Titel: British Food: An Extraordinary Thousand Years of History
Autor/en: Colin Spencer
Empfohlen ab 22 Jahre.
COLUMBIA UNIV PR
November 2003 - gebunden - 400 Seiten
Until the middle of the nineteenth century, English cuisine was known throughout Europe as extraordinarily stylish, tasteful, and contemporary, designed to satisfy sophisticated palates. So, as Colin Spencer asks, why did British food "decline so direly that it became a world-wide joke, and how is it now climbing back into eminence?" This delectable volume traces the rich variety of foods that are inescapably British -- and the thousand years of history behind them.
Colin Spencer's masterful and witty account of Britain's culinary heritage explores what has influenced and changed eating in Britain -- from the Black Death, the Enclosures, the Reformation, the Age of Exploration, the Industrial Revolution, and the rise of capitalism to present-day threats posed by globalization, including factory farming, corporate control of food supplies, and the pervasiveness of prepackaged and fast foods. He situates the beginning of the decline in British cuisine in the Victorian age, when various social, historical, and economic factors -- an emphasis on appearances, a worship of French
cuisine, the rise of Nonconformism, which saw any pleasure as a sin, the alienation from rural life found in burgeoning towns, the rise and affluence of the new bourgeoisie, and much else -- created a fear that simple cooking was vulgar. The Victorians also harbored suspicions that raw foods were harmful, encouraged by the publication of a key cookbook of the period, Mrs. Beeton's Book of Household Management.
However, twenty-first century British cooking is experiencing a glorious resurgence, fueled by television gurus and innovative restaurants with firm roots in the British tradition. This new interest in and respect for good food is showing the whole world, as Spencer puts it, "that the old horror stories about British food are no longer true."
Chapter 1: Prologue: The LandAfter the RomansThe Early ChurchThe CountrysideLivestockOpen Field SystemWomen and the Law
Chapter 2: Anglo-Saxon GastronomyFoods and FastsCooking the FoodFood for the EliteFeast HallsHerbal KnowledgeThe Famine Years
Chapter 3: Norman Gourmets 1100-1300The NormansThe Earliest RecipesMedieval SaucesSpice and SplendourColouringThe Four HumoursFastingFishPreservationGameThe KitchenFruit and VegetablesThe Anglo-Norman CuisineThe Significance of the Cuisine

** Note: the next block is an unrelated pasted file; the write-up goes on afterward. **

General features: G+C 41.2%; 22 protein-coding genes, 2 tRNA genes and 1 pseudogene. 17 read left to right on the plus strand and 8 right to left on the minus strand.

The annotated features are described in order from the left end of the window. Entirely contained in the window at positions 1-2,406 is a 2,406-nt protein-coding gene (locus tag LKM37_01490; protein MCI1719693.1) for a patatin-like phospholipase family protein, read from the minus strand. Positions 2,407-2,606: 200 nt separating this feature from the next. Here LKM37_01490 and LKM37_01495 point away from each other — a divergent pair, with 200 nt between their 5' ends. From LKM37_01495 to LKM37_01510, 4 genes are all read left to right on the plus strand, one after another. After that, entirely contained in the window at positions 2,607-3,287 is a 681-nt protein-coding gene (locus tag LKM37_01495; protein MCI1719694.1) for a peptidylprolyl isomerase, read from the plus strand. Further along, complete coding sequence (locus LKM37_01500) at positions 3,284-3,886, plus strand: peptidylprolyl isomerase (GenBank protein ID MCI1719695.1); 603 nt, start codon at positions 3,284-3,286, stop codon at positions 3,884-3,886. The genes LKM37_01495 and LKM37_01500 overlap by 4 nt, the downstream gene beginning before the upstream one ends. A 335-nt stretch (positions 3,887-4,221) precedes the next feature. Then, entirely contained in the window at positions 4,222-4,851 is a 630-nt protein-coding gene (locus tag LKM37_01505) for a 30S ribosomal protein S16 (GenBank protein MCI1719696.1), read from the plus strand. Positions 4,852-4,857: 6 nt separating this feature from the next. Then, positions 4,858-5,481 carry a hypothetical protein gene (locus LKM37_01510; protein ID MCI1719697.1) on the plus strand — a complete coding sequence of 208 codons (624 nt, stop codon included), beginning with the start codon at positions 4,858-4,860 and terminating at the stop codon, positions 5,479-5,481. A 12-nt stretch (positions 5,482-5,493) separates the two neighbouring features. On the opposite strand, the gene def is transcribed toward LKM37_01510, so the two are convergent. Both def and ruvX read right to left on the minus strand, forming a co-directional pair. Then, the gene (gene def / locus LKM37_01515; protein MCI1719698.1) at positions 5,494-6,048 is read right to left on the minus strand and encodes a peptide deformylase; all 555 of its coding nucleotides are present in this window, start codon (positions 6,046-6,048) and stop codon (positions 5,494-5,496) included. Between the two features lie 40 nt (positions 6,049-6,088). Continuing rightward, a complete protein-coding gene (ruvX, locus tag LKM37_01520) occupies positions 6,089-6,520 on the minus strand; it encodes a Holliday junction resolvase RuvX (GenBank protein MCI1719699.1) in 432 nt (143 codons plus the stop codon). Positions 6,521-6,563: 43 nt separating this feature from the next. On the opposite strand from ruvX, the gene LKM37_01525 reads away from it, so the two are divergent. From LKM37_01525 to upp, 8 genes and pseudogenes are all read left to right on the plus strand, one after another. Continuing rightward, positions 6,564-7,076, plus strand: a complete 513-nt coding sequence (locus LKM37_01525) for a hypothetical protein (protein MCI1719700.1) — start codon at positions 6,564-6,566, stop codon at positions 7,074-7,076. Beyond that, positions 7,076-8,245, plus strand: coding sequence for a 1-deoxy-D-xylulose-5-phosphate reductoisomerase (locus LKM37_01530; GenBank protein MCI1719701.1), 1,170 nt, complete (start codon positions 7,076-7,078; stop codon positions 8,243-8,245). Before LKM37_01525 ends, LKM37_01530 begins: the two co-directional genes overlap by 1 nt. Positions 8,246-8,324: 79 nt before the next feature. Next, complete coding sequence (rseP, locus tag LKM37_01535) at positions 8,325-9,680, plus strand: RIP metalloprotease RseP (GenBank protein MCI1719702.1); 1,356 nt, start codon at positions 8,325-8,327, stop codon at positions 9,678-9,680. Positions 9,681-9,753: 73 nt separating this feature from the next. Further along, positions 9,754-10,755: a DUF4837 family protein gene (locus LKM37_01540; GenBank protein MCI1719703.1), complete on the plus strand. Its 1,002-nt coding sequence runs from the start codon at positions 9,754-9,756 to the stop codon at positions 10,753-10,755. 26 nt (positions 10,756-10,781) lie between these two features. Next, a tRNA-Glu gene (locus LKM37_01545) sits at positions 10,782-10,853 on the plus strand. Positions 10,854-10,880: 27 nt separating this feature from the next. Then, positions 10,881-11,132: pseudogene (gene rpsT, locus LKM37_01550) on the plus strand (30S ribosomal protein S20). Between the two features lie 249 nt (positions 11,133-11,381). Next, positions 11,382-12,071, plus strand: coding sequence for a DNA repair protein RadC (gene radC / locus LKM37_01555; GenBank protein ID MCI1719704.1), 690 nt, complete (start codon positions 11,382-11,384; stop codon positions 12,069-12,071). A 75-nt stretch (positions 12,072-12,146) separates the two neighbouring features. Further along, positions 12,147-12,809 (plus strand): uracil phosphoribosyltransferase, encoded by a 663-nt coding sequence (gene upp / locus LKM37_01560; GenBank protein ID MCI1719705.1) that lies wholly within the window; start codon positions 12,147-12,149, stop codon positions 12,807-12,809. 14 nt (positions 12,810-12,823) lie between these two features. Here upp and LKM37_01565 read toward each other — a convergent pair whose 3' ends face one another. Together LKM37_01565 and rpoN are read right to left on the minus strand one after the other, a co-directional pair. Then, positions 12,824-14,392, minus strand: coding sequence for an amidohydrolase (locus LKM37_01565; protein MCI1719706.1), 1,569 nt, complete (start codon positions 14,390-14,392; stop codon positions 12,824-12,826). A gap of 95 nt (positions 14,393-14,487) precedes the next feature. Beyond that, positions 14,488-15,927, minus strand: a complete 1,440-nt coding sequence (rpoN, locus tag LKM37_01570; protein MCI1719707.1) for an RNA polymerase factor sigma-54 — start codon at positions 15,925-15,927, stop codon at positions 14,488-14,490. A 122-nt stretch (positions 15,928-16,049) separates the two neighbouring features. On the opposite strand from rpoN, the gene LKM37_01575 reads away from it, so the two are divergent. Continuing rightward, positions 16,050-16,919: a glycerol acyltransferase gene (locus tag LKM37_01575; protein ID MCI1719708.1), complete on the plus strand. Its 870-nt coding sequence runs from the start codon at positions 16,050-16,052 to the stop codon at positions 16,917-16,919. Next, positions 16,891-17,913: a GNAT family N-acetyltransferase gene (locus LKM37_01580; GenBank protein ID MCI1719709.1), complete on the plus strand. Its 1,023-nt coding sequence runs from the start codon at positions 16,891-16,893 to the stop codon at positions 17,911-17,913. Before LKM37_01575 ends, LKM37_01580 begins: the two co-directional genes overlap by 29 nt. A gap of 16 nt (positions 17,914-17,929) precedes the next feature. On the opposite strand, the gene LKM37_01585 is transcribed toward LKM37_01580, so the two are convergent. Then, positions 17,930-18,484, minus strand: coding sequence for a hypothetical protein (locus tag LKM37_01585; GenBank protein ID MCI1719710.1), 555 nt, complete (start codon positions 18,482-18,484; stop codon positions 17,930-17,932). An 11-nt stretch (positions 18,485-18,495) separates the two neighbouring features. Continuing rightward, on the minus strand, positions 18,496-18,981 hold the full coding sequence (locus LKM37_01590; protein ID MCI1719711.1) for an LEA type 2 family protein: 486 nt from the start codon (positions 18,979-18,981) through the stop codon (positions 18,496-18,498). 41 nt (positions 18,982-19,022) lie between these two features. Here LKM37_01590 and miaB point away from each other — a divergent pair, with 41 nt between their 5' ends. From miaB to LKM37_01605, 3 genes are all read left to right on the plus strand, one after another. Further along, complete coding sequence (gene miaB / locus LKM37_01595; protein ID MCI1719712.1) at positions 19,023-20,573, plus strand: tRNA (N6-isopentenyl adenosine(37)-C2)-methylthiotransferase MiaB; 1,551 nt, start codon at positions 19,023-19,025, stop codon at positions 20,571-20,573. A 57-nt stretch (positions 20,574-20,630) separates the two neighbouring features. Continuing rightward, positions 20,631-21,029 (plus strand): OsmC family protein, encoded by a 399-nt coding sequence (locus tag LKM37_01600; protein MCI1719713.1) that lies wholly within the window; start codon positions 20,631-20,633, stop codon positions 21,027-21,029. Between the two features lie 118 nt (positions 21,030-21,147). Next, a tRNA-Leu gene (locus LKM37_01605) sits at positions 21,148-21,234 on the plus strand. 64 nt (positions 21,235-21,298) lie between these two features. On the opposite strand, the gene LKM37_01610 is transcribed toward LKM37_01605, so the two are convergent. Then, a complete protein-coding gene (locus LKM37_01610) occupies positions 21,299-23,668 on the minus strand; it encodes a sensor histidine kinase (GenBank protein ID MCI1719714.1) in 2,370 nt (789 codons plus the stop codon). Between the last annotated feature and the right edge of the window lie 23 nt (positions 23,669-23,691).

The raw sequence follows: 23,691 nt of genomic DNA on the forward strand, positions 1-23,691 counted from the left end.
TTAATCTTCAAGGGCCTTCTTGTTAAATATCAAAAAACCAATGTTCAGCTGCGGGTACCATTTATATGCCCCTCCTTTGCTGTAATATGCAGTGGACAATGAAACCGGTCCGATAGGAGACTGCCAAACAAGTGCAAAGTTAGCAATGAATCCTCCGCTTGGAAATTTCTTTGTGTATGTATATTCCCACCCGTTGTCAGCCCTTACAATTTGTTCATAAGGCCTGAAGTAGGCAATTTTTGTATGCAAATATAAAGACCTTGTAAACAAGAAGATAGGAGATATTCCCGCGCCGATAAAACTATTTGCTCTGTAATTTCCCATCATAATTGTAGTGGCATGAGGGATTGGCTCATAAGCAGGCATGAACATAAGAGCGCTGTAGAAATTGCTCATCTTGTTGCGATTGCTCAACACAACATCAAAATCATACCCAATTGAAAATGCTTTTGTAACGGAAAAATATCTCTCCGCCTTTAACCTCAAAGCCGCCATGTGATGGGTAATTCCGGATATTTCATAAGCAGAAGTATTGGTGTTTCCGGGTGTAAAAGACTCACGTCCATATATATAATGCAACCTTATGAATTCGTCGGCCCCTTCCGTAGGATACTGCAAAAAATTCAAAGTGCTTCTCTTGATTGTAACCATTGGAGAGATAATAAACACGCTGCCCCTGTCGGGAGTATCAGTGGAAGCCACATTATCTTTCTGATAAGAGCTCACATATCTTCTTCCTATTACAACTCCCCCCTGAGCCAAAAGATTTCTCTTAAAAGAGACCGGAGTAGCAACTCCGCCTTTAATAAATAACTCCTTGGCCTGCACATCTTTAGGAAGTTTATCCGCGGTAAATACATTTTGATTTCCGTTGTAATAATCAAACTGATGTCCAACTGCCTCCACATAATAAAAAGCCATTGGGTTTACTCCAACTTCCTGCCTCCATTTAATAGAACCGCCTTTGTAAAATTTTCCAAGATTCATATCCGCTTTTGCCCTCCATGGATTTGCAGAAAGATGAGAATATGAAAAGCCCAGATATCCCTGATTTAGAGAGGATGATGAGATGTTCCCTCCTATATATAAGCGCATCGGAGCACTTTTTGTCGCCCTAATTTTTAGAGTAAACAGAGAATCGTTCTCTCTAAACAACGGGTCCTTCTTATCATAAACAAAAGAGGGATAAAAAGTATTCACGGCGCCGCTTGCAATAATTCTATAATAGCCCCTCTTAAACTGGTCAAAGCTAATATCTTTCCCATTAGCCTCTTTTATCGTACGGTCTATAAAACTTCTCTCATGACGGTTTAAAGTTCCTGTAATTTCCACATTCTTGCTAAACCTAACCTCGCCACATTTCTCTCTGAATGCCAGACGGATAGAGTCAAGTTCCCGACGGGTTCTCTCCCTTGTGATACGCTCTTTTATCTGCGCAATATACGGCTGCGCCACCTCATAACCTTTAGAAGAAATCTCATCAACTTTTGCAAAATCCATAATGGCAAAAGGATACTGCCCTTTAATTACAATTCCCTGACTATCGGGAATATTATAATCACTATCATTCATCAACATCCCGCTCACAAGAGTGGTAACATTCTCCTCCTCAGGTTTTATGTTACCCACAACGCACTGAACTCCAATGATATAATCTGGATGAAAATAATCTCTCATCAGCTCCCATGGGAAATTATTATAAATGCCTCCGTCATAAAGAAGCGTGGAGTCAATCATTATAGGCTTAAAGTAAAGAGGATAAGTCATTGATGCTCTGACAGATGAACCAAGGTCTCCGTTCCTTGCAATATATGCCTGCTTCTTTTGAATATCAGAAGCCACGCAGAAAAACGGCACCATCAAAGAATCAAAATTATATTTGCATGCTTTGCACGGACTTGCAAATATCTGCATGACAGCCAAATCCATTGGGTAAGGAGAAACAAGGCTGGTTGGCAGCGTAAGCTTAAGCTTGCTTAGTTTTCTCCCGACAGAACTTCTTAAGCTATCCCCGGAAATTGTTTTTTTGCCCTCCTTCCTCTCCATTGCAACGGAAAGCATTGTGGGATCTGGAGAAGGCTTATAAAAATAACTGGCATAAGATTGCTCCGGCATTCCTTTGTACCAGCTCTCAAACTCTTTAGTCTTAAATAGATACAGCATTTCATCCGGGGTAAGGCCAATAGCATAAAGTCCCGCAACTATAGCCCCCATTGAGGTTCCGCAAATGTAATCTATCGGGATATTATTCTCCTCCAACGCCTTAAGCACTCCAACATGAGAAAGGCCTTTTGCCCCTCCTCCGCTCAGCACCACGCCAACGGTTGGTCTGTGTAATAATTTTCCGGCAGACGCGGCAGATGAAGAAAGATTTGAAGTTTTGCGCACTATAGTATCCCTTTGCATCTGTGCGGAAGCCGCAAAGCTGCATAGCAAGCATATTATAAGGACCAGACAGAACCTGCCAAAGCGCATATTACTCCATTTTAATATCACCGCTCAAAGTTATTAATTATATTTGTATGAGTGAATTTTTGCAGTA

Chapter 4: Anarchy and Haute Cuisine 1300-1500Famine and FeastThe Black DeathThe Forme of CuryA Country HouseholdThe Medieval HousewifeMilk DrinkingPilgrim FoodThe Aristocratic DietThe Peasant DietThe Peasant DietThe ChurchThe Wars of the Roses
Chapter 5: Tudor Wealth and DomesticityThe ReformationRoyal ProclamationsTudor FarmingFood of the Star ChamberTudor CookingPreservingWealth and CommerceClass
Chapter 6: A Divided CenturyCivil WarGentlewomen's SecretsThe Bedford KitchenThe Rise of the Market GardenThe Accomplish't CookNew BeveragesSamuel PepysJohn EvelynThe Rise of CapitalismNew Thoughts on FarmingCow's MilkA Coronation and Patrick Lamb, Court CookLa Varenne
Chapter 7: Other Island AppetitesIrelandEarly Medieval IrelandLate Medieval PeriodThe Potato and FamineModern PeriodScotlandEarly AgricultureThe FoodThe French InfluenceThe Eighteenth CenturyThe Role of WomenScottish CookeryWalesEarly RichesThe GentryCattle DrovesWelsh FoodThe Twentieth Century
Chapter 8: Glories of the Country EstateEnclosuresChange and DisplayThe Technology of CookingTea TimeThe French and Hannah GlasseSea TravelWhite Bread and PotatoesWomen CooksThe Country EstateParson Woodforde
Chapter 9: Industry and EmpireA Leap ForwardThe Disappearance of Peasant CookingA New TownServants and CooksJane Austen and the BrontesBreakfastStreet FoodFish and ChipsThe Food of the Poor
Chapter 10: Victorian FoodIsabella BeetonBeeton's BookA La RusseFrench and British CookingCheap ImportsConvenience FoodThe Rise of the Fancy BiscuitsDrinking MilkReasons for the Decline of British Cooking
Chapter 11: Food for AllFood for HeroesWorking Class FoodMilk CrisisJ. Lyons & Co. Ltd.First World WarSocial UpheavalBritish Canned FoodDiet in the ThirtiesRebirth of a CuisineNew Technology and Middle Class CookingSecond World WarThe Age of AusterityCordon BleuFifties FoodElizabeth DavidGoing Ethnic
Chapter 12: The Global VillageHealth FoodsFast FoodFast FoodDiet Towards the MillenniumFarming CrisisWorld TradeThe Essential British CuisineRebirth of the British CuisineAppendix I: Wild Food Plants of the British IslesAppendix II: The Traditional British CookingNotesGlossaryGlossary of ConversionsPicture CreditsSelect BibliographyIndex
"" -- Gastronomica